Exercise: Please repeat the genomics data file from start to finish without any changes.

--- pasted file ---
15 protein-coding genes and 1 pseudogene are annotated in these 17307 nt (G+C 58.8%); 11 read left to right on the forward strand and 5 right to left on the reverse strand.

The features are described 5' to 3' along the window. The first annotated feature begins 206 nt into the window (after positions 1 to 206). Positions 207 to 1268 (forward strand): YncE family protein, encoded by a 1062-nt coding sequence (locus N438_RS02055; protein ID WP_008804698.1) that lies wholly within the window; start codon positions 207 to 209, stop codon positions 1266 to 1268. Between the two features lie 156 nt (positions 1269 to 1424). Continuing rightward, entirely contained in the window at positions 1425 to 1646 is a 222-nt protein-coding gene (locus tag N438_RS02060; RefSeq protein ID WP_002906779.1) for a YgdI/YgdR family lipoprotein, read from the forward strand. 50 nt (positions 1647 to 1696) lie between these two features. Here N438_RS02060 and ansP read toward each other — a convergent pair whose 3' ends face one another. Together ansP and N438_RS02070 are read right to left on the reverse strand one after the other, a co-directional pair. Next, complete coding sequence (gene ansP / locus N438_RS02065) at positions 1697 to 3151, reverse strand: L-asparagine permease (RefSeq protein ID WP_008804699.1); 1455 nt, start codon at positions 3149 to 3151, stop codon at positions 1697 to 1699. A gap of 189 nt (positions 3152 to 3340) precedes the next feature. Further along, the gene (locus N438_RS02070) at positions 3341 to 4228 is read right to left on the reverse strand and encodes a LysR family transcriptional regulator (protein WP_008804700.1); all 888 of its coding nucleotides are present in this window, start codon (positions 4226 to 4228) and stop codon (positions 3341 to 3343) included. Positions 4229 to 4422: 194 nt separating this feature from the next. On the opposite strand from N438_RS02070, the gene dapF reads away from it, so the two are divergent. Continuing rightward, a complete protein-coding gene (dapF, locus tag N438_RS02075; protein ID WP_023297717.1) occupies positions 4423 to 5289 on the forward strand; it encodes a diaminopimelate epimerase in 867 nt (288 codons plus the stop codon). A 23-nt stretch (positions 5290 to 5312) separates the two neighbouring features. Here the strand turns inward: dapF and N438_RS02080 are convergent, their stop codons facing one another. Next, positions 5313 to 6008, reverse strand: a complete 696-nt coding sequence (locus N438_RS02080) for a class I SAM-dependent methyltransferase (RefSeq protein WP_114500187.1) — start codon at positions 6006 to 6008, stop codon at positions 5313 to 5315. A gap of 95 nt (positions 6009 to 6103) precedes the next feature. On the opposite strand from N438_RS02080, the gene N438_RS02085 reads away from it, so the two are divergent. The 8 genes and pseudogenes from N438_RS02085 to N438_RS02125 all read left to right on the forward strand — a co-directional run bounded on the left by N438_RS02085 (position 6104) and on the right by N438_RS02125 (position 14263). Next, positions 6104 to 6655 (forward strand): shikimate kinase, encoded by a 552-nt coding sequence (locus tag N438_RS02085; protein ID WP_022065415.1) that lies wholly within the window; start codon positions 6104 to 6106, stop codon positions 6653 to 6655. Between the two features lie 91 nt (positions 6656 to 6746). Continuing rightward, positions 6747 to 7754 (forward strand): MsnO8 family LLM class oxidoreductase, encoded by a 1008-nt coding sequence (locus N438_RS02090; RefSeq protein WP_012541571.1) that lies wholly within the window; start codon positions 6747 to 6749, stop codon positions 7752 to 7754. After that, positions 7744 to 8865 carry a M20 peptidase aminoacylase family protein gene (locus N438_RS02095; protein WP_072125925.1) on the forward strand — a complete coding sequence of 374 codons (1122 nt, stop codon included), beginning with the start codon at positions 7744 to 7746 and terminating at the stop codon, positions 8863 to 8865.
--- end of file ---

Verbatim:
15 protein-coding genes and 1 pseudogene are annotated in these 17307 nt (G+C 58.8%); 11 read left to right on the forward strand and 5 right to left on the reverse strand.

The features are described 5' to 3' along the window. The first annotated feature begins 206 nt into the window (after positions 1 to 206). Positions 207 to 1268 (forward strand): YncE family protein, encoded by a 1062-nt coding sequence (locus N438_RS02055; protein ID WP_008804698.1) that lies wholly within the window; start codon positions 207 to 209, stop codon positions 1266 to 1268. Between the two features lie 156 nt (positions 1269 to 1424). Continuing rightward, entirely contained in the window at positions 1425 to 1646 is a 222-nt protein-coding gene (locus tag N438_RS02060; RefSeq protein ID WP_002906779.1) for a YgdI/YgdR family lipoprotein, read from the forward strand. 50 nt (positions 1647 to 1696) lie between these two features. Here N438_RS02060 and ansP read toward each other — a convergent pair whose 3' ends face one another. Together ansP and N438_RS02070 are read right to left on the reverse strand one after the other, a co-directional pair. Next, complete coding sequence (gene ansP / locus N438_RS02065) at positions 1697 to 3151, reverse strand: L-asparagine permease (RefSeq protein ID WP_008804699.1); 1455 nt, start codon at positions 3149 to 3151, stop codon at positions 1697 to 1699. A gap of 189 nt (positions 3152 to 3340) precedes the next feature. Further along, the gene (locus N438_RS02070) at positions 3341 to 4228 is read right to left on the reverse strand and encodes a LysR family transcriptional regulator (protein WP_008804700.1); all 888 of its coding nucleotides are present in this window, start codon (positions 4226 to 4228) and stop codon (positions 3341 to 3343) included. Positions 4229 to 4422: 194 nt separating this feature from the next. On the opposite strand from N438_RS02070, the gene dapF reads away from it, so the two are divergent. Continuing rightward, a complete protein-coding gene (dapF, locus tag N438_RS02075; protein ID WP_023297717.1) occupies positions 4423 to 5289 on the forward strand; it encodes a diaminopimelate epimerase in 867 nt (288 codons plus the stop codon). A 23-nt stretch (positions 5290 to 5312) separates the two neighbouring features. Here the strand turns inward: dapF and N438_RS02080 are convergent, their stop codons facing one another. Next, positions 5313 to 6008, reverse strand: a complete 696-nt coding sequence (locus N438_RS02080) for a class I SAM-dependent methyltransferase (RefSeq protein WP_114500187.1) — start codon at positions 6006 to 6008, stop codon at positions 5313 to 5315. A gap of 95 nt (positions 6009 to 6103) precedes the next feature. On the opposite strand from N438_RS02080, the gene N438_RS02085 reads away from it, so the two are divergent. The 8 genes and pseudogenes from N438_RS02085 to N438_RS02125 all read left to right on the forward strand — a co-directional run bounded on the left by N438_RS02085 (position 6104) and on the right by N438_RS02125 (position 14263). Next, positions 6104 to 6655 (forward strand): shikimate kinase, encoded by a 552-nt coding sequence (locus tag N438_RS02085; protein ID WP_022065415.1) that lies wholly within the window; start codon positions 6104 to 6106, stop codon positions 6653 to 6655. Between the two features lie 91 nt (positions 6656 to 6746). Continuing rightward, positions 6747 to 7754 (forward strand): MsnO8 family LLM class oxidoreductase, encoded by a 1008-nt coding sequence (locus N438_RS02090; RefSeq protein WP_012541571.1) that lies wholly within the window; start codon positions 6747 to 6749, stop codon positions 7752 to 7754. After that, positions 7744 to 8865 carry a M20 peptidase aminoacylase family protein gene (locus N438_RS02095; protein WP_072125925.1) on the forward strand — a complete coding sequence of 374 codons (1122 nt, stop codon included), beginning with the start codon at positions 7744 to 7746 and terminating at the stop codon, positions 8863 to 8865.